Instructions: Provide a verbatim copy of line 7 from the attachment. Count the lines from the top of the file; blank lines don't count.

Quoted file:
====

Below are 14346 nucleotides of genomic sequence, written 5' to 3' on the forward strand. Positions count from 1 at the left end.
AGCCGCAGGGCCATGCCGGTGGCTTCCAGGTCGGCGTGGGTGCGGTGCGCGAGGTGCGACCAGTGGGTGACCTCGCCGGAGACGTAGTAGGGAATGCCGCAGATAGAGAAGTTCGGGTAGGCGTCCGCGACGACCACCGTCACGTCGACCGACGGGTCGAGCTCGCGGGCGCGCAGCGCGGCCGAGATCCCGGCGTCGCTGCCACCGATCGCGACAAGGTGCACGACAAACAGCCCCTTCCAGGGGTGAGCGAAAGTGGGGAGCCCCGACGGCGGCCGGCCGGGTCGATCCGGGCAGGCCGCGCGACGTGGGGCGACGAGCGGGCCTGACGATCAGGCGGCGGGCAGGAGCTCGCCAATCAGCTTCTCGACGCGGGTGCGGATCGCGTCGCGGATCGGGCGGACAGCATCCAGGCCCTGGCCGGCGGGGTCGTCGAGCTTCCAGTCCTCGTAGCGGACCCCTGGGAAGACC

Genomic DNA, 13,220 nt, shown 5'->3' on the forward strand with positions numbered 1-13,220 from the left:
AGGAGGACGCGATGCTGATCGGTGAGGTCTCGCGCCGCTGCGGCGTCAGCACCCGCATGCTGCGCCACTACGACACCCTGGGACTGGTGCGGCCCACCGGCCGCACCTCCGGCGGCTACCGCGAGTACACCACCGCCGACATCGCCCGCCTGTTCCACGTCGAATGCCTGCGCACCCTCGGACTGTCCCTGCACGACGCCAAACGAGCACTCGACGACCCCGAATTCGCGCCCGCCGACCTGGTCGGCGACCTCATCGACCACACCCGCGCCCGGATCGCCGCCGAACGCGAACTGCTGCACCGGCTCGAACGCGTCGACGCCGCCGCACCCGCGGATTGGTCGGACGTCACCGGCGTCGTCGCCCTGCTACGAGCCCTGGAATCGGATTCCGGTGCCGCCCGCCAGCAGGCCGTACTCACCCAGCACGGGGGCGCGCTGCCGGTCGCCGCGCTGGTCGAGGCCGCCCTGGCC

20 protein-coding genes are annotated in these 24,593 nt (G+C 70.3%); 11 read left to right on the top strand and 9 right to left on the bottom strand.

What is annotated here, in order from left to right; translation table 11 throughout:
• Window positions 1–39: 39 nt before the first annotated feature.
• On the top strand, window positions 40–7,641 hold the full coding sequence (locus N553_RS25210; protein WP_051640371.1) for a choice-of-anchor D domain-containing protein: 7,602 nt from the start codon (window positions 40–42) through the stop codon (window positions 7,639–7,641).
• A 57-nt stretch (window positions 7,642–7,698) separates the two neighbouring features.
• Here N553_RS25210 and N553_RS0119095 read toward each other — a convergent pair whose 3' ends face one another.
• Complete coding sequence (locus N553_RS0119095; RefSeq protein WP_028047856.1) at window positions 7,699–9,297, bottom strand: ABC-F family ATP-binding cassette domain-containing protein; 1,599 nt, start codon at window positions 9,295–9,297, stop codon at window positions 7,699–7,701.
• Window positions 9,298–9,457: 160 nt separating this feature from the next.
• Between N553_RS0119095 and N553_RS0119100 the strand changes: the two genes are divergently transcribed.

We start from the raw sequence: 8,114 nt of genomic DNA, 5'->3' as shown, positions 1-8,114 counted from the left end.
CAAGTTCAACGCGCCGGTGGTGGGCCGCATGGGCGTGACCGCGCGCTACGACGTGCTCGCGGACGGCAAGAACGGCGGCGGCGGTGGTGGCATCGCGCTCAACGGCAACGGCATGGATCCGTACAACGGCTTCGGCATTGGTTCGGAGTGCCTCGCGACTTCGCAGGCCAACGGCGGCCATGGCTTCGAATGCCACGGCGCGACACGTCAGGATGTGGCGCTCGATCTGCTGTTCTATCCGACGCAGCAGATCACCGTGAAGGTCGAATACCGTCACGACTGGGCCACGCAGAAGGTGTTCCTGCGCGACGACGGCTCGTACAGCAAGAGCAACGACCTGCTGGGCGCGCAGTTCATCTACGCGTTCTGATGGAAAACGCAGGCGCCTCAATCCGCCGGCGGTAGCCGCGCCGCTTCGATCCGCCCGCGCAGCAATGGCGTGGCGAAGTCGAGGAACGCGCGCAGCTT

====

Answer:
• Window positions 1–39: 39 nt before the first annotated feature.